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Thread: 2 questions about rag quilts

  1. #1
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    2 questions about rag quilts

    Hi! I am new here and making my first quilt! It is a rag quilt made of old t-shirts (cotton). I have two questions I hope you experienced quilters might help me out with

    1. On a rag quilt, the seams all go out on one side, and the other side is smooth - right? Someone suggested that both sides should have cut seems out on them, and now I am confused.

    2. My quilt has large squares (8"x8") and then 4 small squares that make up a large square. I have seen pictures of this style, and the 4 small squares also have cut and frayed seems around them. For the batting, I am wondering if I then put together each of these 4 small squares as if they are large squares, with tiny squares of batting, and THEN sew them into the 8x8 square, or if I first sew them together, and then use a regular size of batting.


    I hope these questions make sense, I don't know all the proper terms. Thanks so much for any advice!!

  2. #2
    Super Member jcrow's Avatar
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    You are right. The seams all go out on one side, like you said and the other side is smooth. For the four small squares, you put batting in each small one as you do the large ones and then sew them together into the 8 x 8 square. See, you know what you are doing.
    "Be yourself...everyone else is taken."
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  3. #3
    Member mikenoma's Avatar
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    Others will chime in I hope, but for question number one...all of your cut seams should be on one side and the back side is smooth. Question two...I would sew the little squares together using little squares of batting to make one 8" square when finished then so that to the larger squares. Be aware that there are "quilt police" out there and they are not always correct. You seem to have some pretty good instincts. You will gain more confidence as you go. Good luck and post a pic when you're finished.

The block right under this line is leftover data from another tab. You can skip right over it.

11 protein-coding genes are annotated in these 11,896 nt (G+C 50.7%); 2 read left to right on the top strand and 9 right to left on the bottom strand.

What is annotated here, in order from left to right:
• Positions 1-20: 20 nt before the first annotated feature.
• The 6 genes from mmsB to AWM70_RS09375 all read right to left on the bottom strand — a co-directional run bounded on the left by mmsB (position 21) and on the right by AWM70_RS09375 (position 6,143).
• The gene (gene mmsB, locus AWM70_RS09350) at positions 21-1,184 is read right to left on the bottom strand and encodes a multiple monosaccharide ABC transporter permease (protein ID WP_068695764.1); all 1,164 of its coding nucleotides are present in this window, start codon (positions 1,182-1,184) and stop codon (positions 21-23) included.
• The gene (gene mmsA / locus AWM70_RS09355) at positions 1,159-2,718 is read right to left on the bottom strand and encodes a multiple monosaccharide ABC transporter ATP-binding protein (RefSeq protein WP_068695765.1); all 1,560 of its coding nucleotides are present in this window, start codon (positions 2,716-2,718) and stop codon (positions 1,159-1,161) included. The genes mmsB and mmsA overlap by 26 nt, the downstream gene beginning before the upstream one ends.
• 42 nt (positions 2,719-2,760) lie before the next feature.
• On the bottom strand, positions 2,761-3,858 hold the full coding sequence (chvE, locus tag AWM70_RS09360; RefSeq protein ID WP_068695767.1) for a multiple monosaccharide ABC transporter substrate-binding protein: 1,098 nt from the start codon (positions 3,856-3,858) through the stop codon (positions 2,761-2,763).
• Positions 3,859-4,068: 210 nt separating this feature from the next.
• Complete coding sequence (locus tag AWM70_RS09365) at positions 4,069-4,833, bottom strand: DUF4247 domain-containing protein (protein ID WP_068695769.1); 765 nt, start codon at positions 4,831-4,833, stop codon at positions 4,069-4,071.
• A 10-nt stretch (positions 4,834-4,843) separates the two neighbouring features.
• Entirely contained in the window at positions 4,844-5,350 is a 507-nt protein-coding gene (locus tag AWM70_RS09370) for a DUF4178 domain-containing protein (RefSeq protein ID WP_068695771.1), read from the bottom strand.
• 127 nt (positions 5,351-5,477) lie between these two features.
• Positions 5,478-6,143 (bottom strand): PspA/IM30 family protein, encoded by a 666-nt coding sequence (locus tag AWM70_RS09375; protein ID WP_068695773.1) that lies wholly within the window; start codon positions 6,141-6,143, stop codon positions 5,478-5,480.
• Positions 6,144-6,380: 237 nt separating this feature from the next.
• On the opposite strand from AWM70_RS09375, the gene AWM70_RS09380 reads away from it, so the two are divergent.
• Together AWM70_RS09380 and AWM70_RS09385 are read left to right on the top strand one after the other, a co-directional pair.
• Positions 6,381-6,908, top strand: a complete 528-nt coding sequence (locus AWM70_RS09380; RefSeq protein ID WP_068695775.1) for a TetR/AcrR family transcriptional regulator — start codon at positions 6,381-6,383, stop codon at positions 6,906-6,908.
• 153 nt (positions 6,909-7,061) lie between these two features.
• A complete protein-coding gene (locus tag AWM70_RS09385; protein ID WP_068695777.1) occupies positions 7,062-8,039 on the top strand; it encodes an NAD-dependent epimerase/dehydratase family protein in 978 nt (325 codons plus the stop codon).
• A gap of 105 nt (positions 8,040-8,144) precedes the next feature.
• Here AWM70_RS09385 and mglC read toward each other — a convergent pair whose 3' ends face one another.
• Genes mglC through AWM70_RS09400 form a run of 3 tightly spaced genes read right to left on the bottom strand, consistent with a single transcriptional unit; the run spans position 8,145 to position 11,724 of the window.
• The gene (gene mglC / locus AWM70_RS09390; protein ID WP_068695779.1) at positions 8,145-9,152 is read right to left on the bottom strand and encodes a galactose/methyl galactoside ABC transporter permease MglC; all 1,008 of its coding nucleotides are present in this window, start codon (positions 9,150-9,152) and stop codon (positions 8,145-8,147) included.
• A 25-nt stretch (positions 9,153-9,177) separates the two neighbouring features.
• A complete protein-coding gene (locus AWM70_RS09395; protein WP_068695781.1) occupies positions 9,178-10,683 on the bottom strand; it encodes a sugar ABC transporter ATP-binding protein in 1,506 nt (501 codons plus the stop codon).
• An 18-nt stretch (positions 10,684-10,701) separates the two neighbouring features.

4. #4
    Junior Member brunswickgirl's Avatar
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    I make my rag quilts with 3 layers of fabric not using any batting, gives more fraying and still has some weight. I find it easier to cut three layers of fabric vs. cutting batting 1/2-1" smaller than the fabric. Just my 2cents worth.
    Linda K Stafford

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    Wine is the Answer.....What is the Question????

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    Welcome to the QB! As I see you already have information you need as you will always have with any future questions.

  6. #6
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    Just a quick note here. Remember that you will lose the seam allowance when you put together your smaller squares. You need to either add these measurements here or cut your larger squares down to fit the 4 patch.

  7. #7